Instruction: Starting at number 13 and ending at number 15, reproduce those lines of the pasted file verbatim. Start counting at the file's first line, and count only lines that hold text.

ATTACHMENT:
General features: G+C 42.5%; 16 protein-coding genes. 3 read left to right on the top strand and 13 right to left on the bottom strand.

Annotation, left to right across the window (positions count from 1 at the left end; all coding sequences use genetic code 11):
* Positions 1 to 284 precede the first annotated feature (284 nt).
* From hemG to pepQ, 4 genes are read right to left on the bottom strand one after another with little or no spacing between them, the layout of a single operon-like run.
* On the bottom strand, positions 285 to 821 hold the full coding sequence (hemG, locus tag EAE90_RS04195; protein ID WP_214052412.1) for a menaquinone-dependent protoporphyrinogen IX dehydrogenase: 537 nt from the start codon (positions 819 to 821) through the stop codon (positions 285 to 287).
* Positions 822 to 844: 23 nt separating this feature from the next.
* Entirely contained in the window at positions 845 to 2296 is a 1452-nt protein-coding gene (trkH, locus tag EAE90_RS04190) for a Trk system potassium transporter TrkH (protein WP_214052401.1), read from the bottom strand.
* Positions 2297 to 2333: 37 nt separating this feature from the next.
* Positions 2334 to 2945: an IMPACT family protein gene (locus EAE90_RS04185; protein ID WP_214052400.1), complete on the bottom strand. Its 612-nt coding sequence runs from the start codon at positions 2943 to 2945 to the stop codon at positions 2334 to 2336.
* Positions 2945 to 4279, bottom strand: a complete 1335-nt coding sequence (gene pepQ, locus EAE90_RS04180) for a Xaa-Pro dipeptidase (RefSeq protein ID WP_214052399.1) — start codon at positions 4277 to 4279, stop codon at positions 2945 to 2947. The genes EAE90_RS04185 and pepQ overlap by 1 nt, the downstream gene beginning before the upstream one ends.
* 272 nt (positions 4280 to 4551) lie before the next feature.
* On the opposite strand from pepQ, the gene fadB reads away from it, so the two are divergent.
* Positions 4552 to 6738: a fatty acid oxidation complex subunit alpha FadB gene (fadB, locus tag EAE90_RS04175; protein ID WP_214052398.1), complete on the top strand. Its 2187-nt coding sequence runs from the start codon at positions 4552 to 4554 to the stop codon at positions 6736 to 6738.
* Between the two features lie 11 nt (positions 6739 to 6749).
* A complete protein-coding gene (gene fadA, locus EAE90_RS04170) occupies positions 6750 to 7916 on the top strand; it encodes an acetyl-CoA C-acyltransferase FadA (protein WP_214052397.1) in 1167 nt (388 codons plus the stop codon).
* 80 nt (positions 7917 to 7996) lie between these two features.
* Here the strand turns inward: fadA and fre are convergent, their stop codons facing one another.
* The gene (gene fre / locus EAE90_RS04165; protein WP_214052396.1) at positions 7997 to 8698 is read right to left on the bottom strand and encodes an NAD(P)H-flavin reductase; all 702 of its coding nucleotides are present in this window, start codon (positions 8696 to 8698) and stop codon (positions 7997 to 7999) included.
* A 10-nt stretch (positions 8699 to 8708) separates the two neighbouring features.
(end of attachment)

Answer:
* Positions 4552 to 6738: a fatty acid oxidation complex subunit alpha FadB gene (fadB, locus tag EAE90_RS04175; protein ID WP_214052398.1), complete on the top strand. Its 2187-nt coding sequence runs from the start codon at positions 4552 to 4554 to the stop codon at positions 6736 to 6738.
* Between the two features lie 11 nt (positions 6739 to 6749).
* A complete protein-coding gene (gene fadA, locus EAE90_RS04170) occupies positions 6750 to 7916 on the top strand; it encodes an acetyl-CoA C-acyltransferase FadA (protein WP_214052397.1) in 1167 nt (388 codons plus the stop codon).